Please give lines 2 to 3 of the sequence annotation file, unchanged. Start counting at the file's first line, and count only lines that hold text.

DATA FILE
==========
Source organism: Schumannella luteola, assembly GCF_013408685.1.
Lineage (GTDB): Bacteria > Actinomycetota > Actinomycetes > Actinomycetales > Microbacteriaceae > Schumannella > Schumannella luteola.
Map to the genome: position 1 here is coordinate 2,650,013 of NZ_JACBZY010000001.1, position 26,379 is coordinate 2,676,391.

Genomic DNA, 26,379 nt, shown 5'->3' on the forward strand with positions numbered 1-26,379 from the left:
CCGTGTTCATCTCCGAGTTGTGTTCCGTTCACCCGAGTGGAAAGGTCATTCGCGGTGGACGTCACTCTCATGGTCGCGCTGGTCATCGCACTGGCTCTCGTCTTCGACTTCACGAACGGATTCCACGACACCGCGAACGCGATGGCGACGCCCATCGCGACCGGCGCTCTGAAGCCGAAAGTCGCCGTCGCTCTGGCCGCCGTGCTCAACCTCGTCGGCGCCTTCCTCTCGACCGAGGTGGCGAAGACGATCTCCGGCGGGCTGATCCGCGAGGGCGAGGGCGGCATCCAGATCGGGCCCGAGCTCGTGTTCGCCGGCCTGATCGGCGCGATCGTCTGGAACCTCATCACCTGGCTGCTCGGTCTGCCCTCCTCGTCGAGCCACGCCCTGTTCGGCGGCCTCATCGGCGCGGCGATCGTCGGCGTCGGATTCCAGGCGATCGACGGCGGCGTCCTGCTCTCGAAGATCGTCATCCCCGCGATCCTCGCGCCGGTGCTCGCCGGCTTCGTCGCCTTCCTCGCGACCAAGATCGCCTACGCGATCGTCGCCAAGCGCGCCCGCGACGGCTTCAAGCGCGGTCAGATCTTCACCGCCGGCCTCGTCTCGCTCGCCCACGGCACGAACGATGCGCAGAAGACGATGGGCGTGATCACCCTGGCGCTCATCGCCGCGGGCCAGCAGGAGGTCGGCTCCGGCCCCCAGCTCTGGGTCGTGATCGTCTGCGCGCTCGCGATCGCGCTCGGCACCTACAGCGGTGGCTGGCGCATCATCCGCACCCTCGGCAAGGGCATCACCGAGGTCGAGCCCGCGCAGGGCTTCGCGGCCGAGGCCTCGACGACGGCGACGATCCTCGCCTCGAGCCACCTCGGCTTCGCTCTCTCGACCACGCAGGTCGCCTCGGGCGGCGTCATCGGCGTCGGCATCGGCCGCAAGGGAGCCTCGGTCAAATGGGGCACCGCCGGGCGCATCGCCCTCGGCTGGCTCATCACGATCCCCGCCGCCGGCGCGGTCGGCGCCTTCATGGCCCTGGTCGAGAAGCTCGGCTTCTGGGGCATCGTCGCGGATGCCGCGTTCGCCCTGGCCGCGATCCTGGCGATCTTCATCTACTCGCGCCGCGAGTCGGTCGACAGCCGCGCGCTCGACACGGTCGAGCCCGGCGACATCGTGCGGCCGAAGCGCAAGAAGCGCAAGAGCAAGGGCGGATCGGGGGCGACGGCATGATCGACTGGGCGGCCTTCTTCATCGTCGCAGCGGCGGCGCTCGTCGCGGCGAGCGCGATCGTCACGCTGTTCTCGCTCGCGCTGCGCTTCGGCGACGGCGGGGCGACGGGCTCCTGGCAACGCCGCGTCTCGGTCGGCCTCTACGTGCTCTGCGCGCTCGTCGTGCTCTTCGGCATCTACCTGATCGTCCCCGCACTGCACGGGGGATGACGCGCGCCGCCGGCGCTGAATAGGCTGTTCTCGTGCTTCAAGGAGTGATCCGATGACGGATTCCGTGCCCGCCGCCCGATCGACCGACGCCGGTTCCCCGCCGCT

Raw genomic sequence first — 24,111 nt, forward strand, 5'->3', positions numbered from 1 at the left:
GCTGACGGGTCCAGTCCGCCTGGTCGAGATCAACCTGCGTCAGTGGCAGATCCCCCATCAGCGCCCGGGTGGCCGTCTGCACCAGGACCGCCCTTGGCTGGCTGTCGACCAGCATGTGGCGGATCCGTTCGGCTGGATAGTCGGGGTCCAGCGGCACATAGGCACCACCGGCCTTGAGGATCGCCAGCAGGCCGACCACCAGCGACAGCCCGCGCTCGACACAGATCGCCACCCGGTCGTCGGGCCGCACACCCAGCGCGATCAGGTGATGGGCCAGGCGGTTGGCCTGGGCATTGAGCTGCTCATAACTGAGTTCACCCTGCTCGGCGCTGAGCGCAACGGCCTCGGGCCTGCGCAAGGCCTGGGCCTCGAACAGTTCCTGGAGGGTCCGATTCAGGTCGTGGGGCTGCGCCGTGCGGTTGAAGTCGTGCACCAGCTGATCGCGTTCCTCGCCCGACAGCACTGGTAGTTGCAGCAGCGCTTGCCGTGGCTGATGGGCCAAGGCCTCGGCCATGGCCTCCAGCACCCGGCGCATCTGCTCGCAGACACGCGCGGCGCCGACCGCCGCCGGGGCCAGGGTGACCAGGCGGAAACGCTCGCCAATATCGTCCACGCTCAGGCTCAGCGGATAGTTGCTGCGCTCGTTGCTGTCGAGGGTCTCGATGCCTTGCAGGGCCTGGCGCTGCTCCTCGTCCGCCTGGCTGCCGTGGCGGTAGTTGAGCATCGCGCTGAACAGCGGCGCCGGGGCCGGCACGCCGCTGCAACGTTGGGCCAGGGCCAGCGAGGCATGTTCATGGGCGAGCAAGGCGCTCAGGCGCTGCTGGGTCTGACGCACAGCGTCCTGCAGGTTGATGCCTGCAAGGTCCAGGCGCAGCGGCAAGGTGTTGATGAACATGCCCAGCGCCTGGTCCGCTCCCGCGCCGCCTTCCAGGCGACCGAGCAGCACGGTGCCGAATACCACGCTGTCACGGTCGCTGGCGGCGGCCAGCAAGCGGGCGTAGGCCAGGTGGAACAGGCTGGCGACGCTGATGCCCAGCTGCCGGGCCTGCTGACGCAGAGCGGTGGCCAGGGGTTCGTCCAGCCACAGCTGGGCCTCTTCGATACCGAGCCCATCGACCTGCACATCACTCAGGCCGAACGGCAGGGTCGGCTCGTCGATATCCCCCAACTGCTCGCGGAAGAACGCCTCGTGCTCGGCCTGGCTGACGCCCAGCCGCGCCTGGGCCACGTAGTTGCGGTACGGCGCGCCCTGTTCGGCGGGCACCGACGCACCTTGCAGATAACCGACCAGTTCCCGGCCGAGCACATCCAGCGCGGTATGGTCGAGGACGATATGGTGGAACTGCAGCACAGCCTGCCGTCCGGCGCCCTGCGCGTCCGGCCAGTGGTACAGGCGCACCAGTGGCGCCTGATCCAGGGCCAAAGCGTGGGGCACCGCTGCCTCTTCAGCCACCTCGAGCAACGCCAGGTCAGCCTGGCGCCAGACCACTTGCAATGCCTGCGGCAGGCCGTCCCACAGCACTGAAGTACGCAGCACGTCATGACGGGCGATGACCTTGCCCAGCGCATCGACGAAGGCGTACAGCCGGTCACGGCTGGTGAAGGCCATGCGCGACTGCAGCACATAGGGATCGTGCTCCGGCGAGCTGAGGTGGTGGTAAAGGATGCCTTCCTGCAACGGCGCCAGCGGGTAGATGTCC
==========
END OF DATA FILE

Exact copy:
Lineage (GTDB): Bacteria > Actinomycetota > Actinomycetes > Actinomycetales > Microbacteriaceae > Schumannella > Schumannella luteola.
Map to the genome: position 1 here is coordinate 2,650,013 of NZ_JACBZY010000001.1, position 26,379 is coordinate 2,676,391.